City and Transportation

An electric full in 10 minutes

19 November 2019 | Written by La redazione

The world of electric cars is growing but recharging time remains a fundamental obstacle to be overcome to allow a widespread distribution of these vehicles

One of the biggest problems of electric cars, as well as an easy controversy for its detractors, is that recharging the batteries takes 30/40 minutes. This is an understandable criticism because it inevitably lengthens the travel time, especially on long distances. At Penn State University, to address this criticality, a research group has developed batteries that can recharge in 10 minutes and thus guarantee a charge for 500 km. To do this, they take advantage of a pre-charged heating cycle and therefore of rapid cooling after the full, avoiding the deterioration of the battery and allowing rapid charging. This is just one of the results obtained by the many groups that study new ways to find the “sacred grail” of fast recharging, we find out what are the most recent developments and the most promising research.


A full battery, please. It’s called “Flow battery” and could represent a paradigm shift in the world of electric cars. This solution, in fact, overcomes the problem, eliminating the battery and replacing it with a liquid containing active electro substances, therefore capable of feeding the electric motors. Full time? The same required for a full tank of gas. The problem is weight: to obtain the same energy efficiency as a lithium battery, much more space is required, not to mention that these systems may require the use of pumps, sensors, control units and secondary containment tanks, all parts that they weigh down the vehicle and reduce its efficiency.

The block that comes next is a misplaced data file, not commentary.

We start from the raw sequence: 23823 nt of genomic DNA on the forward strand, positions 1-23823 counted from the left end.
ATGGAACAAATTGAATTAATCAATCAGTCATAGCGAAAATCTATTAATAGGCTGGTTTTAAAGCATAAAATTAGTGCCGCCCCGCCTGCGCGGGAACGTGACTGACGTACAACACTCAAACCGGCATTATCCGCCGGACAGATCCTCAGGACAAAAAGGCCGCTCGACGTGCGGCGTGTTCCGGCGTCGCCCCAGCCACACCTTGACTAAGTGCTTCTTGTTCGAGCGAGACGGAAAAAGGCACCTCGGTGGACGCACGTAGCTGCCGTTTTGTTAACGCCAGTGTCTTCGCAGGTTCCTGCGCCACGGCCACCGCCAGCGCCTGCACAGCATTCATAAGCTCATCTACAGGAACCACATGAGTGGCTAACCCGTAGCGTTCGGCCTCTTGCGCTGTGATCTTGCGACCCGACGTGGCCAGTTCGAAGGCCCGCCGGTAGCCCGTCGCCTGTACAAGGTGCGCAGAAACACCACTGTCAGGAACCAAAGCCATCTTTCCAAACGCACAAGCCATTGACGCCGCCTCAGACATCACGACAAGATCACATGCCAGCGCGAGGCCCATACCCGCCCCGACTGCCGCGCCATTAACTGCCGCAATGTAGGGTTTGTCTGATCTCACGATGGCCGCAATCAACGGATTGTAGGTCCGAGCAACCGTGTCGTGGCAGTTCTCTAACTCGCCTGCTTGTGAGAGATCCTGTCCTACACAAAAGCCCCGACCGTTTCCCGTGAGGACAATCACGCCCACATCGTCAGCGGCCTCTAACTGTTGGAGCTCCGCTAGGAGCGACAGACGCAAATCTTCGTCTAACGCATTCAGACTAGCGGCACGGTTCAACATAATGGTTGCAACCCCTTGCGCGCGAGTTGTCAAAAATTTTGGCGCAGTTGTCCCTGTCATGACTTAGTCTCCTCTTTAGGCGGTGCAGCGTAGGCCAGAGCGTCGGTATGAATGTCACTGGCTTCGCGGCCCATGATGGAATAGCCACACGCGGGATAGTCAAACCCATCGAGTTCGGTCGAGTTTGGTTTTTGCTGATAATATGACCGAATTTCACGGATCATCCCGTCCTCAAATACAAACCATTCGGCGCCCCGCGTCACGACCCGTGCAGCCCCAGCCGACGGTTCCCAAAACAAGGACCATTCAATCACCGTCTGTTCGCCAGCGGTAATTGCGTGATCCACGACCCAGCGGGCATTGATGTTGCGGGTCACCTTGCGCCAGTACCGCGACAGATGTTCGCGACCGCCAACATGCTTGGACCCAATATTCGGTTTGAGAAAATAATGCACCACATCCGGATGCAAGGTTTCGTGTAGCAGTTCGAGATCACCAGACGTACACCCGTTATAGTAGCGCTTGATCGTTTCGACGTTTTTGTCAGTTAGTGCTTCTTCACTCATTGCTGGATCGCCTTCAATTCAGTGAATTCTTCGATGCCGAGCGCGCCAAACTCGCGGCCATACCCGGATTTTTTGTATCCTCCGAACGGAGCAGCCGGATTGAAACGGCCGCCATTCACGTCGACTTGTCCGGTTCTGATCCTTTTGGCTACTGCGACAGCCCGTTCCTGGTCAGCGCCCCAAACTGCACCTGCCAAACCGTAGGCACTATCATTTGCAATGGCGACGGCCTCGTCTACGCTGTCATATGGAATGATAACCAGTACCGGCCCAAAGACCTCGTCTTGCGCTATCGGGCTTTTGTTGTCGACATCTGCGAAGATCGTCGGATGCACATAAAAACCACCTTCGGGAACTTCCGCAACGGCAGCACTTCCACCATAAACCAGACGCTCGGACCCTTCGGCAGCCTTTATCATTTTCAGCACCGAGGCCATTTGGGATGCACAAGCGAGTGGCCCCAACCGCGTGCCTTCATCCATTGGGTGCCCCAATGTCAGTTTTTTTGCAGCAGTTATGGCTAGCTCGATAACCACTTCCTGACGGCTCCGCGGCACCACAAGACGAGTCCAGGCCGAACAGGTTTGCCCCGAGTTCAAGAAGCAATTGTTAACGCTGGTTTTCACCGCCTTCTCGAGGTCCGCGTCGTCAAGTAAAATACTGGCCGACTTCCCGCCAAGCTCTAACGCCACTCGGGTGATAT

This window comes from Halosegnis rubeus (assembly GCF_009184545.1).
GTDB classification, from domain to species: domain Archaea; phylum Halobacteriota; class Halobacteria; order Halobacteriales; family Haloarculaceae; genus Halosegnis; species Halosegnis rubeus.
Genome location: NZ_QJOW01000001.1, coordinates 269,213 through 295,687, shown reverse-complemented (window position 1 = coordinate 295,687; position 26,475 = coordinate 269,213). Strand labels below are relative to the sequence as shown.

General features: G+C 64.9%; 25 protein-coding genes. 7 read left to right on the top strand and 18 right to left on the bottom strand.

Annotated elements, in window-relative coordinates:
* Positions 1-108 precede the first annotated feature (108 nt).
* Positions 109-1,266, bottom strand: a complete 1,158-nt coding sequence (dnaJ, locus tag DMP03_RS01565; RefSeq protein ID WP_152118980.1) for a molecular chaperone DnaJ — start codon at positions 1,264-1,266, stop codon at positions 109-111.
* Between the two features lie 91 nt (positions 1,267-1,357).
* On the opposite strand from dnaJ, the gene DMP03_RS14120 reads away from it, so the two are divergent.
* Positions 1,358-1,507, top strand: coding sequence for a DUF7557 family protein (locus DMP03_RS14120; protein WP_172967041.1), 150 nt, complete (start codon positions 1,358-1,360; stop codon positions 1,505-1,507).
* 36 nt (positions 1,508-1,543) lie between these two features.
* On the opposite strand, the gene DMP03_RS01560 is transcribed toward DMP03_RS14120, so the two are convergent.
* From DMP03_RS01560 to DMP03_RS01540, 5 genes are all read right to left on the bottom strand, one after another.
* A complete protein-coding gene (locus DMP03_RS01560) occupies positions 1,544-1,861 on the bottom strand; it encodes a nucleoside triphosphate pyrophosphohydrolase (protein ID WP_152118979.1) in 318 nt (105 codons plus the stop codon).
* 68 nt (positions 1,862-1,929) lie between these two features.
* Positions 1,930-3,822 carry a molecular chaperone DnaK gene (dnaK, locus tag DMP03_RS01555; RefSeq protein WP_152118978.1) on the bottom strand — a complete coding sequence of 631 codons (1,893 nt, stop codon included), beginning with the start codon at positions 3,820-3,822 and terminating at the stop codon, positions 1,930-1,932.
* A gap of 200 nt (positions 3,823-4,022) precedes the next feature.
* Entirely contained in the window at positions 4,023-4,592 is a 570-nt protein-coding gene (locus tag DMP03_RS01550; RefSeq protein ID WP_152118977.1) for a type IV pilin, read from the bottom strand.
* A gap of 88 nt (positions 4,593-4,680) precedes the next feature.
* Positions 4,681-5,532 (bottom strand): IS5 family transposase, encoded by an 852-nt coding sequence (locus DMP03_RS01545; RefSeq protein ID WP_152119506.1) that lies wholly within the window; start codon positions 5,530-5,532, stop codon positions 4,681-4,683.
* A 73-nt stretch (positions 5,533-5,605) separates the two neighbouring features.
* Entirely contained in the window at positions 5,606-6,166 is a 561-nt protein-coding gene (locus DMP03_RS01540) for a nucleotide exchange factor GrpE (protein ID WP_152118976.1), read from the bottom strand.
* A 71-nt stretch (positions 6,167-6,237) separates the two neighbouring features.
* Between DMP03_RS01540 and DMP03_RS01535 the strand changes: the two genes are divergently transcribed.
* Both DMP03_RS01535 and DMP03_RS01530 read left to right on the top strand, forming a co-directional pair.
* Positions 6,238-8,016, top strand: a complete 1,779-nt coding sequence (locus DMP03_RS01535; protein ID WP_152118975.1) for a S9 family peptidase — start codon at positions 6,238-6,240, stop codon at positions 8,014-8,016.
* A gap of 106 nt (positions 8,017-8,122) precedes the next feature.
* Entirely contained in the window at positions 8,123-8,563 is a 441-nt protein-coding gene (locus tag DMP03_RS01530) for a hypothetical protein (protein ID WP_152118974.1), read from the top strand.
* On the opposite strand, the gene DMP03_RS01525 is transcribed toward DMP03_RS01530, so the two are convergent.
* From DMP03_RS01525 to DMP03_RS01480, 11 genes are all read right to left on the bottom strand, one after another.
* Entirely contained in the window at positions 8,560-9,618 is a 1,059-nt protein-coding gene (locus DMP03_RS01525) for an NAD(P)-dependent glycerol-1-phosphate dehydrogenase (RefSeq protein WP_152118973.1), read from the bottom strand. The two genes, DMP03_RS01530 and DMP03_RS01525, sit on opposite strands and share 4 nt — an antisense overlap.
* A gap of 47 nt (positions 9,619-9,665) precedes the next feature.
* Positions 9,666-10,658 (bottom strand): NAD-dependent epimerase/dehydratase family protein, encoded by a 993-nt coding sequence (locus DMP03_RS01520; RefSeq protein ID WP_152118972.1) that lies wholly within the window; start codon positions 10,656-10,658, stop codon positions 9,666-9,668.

Hot and cold. Preheating, a system already in use on Tesla, allows faster charging and longer battery life. Research from Penn State University confirms this: bringing the batteries to 60 ° C for 10 minutes and then letting them cool down quickly to temperature avoids the development of lithium plates, formation on the cathode of the battery that in the long run will compromise its effectiveness. But there are those who are trying an opposite approach: Piëch Automotive presented at the Geneva Motor Show a battery capable of recharging up to 80% in just 5 minutes, cooling the batteries.


Fixing the refill. According to some, the solution would not be found in better performing batteries but in faster charging systems, such as the one used in Formula E to recharge a battery with an autonomy of 200 km in just 8 minutes. Clearly systems of this type require adequate infrastructures as they must be able to supply up to 350 kW. Technological innovation chases our need to save time and ever more efficient batteries with ever faster refills are constantly changing. But perhaps the solution is much simpler: learn to take longer breaks during driving sessions, so as to give yourself time to recharge not only our car but also ourselves.



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